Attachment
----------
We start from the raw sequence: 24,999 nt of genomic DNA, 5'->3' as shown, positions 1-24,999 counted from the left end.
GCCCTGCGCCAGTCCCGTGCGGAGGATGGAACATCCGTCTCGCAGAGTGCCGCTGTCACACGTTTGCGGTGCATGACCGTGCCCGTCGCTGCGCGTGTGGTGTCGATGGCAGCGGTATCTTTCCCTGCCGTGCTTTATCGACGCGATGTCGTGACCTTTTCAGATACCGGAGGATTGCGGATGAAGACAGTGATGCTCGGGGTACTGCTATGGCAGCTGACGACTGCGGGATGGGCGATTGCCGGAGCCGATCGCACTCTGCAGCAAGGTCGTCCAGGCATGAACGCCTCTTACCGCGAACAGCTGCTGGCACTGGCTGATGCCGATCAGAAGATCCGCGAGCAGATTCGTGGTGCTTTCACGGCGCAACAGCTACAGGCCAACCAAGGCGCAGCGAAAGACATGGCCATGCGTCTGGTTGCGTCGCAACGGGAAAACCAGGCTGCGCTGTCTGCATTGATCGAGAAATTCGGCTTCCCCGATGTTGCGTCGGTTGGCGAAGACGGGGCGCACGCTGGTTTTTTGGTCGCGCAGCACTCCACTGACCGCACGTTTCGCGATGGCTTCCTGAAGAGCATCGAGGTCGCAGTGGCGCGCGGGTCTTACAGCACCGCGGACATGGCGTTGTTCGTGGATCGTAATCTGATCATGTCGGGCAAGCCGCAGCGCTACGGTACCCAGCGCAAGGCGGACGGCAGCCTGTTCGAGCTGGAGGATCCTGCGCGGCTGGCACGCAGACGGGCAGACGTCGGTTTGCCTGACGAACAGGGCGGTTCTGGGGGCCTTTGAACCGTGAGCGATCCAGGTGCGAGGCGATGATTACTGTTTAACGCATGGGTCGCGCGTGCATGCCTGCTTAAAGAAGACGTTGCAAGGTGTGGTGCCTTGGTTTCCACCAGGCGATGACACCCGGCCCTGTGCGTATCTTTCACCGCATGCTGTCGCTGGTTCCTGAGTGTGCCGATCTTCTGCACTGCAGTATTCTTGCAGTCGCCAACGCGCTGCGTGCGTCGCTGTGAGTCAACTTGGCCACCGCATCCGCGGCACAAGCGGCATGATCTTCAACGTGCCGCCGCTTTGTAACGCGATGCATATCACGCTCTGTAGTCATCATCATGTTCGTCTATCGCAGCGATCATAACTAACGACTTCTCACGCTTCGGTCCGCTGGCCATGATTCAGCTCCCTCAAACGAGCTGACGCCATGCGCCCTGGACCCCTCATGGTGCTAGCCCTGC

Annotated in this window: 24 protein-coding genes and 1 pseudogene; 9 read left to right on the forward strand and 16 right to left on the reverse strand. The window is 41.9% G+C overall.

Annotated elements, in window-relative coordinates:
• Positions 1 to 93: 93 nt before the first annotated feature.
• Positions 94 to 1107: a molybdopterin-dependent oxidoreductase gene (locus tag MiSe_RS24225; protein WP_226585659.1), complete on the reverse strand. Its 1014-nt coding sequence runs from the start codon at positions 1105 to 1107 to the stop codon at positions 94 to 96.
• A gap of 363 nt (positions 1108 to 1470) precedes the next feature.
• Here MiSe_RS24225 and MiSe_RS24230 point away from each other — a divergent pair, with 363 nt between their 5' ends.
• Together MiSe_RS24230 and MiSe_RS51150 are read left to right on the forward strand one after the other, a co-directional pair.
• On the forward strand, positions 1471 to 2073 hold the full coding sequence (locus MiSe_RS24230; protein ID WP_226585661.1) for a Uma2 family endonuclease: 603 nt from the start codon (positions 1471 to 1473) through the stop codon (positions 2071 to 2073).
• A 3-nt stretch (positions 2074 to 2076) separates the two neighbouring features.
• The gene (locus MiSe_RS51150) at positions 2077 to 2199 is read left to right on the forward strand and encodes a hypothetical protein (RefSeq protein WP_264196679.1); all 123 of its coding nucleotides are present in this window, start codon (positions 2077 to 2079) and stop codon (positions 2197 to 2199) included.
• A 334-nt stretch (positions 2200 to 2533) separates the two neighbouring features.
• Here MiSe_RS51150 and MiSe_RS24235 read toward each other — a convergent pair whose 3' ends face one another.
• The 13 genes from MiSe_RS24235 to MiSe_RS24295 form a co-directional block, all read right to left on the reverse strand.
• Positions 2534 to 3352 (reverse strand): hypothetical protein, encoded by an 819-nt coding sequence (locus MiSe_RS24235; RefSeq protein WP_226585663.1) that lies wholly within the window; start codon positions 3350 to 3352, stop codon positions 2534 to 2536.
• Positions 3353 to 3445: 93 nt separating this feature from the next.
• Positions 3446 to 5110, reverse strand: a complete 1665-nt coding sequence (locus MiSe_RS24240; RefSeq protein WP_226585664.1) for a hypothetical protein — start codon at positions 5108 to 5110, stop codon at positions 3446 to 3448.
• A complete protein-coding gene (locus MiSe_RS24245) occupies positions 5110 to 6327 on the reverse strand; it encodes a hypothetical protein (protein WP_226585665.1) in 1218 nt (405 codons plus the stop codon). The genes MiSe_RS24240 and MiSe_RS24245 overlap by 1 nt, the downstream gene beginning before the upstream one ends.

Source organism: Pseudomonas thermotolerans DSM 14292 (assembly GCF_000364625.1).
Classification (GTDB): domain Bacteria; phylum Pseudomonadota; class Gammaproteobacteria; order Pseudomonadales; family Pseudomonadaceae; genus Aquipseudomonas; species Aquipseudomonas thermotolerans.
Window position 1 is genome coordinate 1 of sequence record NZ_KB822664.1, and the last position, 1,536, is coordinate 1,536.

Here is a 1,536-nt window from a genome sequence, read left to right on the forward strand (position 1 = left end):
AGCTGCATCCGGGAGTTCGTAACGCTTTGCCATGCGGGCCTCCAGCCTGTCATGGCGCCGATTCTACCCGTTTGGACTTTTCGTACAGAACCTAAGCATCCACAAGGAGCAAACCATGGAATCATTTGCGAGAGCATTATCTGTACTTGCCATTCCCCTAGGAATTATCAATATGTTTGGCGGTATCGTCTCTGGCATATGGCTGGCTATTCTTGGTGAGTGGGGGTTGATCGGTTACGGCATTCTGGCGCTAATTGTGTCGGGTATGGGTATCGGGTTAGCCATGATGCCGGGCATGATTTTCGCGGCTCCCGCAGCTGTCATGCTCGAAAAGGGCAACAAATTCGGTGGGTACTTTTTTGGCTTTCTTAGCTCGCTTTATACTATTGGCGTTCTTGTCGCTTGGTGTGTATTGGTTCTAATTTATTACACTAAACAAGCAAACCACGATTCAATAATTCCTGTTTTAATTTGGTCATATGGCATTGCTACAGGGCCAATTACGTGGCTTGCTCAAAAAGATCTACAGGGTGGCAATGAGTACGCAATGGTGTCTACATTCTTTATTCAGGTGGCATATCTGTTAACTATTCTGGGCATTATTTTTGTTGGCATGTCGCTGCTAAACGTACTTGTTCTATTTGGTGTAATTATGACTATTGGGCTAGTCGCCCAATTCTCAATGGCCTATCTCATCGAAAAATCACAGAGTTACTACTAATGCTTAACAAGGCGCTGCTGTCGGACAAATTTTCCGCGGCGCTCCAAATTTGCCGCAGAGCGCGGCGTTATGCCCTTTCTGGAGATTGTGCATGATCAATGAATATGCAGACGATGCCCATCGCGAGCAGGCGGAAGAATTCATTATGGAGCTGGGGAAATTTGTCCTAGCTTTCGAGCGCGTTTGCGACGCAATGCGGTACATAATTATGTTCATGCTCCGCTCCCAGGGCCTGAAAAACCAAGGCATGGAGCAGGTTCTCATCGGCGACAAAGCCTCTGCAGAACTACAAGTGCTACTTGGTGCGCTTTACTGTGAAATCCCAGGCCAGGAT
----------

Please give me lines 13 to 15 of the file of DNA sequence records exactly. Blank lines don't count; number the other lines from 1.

• A 334-nt stretch (positions 2200 to 2533) separates the two neighbouring features.
• Here MiSe_RS51150 and MiSe_RS24235 read toward each other — a convergent pair whose 3' ends face one another.
• The 13 genes from MiSe_RS24235 to MiSe_RS24295 form a co-directional block, all read right to left on the reverse strand.